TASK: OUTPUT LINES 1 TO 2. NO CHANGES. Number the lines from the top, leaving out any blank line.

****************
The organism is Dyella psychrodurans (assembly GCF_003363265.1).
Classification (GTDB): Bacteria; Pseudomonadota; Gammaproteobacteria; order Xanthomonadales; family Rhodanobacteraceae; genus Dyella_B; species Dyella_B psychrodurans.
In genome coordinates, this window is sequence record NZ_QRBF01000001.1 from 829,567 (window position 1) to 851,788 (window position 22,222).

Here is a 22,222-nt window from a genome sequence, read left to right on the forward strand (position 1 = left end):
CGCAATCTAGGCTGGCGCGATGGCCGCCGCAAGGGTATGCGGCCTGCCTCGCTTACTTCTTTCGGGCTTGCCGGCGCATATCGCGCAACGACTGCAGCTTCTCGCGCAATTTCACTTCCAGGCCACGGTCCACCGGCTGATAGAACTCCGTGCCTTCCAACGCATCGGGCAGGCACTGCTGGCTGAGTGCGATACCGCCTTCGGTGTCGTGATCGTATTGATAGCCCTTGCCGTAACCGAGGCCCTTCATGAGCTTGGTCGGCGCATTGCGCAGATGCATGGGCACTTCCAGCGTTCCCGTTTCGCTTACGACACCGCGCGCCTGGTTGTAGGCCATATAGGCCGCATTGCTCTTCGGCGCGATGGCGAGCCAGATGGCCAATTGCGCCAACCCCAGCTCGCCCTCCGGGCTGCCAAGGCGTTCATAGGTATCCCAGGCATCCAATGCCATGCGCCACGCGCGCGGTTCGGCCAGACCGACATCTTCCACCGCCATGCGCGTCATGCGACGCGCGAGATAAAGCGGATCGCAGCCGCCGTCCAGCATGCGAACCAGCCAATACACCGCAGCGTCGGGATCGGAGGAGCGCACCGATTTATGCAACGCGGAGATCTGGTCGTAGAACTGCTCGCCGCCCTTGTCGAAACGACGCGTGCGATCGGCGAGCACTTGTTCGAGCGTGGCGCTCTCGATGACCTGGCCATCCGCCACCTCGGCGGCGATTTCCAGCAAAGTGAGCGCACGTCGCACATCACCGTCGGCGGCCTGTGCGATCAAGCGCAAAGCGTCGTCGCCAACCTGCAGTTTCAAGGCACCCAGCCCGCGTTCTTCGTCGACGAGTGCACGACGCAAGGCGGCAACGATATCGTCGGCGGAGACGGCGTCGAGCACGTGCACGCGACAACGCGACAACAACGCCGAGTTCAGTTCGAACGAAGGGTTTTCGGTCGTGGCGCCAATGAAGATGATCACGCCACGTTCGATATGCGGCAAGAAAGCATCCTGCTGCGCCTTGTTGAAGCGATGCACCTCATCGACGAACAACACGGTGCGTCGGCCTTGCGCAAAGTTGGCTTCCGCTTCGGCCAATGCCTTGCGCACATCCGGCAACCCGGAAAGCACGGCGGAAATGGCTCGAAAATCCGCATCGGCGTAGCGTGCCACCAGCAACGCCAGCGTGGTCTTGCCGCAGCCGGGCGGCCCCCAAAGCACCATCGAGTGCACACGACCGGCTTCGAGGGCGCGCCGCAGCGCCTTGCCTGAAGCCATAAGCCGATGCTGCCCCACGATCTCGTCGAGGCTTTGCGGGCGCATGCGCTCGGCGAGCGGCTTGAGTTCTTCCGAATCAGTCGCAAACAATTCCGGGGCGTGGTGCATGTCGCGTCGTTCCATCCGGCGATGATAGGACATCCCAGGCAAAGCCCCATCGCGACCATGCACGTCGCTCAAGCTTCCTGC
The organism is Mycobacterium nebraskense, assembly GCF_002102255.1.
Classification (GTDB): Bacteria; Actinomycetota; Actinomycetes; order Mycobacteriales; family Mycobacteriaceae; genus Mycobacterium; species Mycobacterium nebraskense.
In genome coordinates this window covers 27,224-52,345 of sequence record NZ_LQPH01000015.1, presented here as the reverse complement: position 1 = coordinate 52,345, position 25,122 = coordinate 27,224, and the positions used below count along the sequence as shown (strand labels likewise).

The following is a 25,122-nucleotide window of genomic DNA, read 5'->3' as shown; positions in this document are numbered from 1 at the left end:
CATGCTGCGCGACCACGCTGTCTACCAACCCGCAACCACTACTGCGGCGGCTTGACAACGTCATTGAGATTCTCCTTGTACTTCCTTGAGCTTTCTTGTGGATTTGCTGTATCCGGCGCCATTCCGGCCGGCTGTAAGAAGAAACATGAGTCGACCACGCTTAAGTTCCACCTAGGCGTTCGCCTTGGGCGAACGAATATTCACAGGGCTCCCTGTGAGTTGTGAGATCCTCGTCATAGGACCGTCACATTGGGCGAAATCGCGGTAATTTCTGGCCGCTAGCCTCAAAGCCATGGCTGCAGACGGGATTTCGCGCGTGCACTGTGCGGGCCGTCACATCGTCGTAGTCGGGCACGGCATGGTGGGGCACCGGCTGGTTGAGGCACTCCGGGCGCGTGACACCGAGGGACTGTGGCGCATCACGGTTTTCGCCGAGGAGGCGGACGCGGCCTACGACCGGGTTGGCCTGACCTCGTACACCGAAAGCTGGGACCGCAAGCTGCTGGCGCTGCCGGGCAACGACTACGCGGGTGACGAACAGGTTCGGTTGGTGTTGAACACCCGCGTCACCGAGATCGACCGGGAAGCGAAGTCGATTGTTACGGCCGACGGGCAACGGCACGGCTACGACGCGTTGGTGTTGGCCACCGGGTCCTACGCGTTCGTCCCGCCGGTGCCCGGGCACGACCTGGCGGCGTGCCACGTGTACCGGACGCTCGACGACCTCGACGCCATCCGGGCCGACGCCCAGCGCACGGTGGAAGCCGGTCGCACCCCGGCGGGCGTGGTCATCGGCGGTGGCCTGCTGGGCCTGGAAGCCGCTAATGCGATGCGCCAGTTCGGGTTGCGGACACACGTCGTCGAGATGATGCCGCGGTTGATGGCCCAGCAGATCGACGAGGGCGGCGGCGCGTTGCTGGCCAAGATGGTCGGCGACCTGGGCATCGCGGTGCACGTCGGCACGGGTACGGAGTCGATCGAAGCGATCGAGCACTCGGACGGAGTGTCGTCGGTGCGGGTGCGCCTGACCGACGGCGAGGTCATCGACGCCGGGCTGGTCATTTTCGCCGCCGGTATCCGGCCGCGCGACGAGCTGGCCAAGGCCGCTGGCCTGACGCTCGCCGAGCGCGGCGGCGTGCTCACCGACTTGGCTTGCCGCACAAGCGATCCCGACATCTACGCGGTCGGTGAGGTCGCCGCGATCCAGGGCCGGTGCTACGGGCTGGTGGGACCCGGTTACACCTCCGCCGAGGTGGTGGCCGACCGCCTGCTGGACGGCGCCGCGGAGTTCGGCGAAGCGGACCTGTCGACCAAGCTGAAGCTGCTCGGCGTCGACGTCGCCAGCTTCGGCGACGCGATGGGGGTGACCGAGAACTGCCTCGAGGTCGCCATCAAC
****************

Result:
The organism is Dyella psychrodurans (assembly GCF_003363265.1).
Classification (GTDB): Bacteria; Pseudomonadota; Gammaproteobacteria; order Xanthomonadales; family Rhodanobacteraceae; genus Dyella_B; species Dyella_B psychrodurans.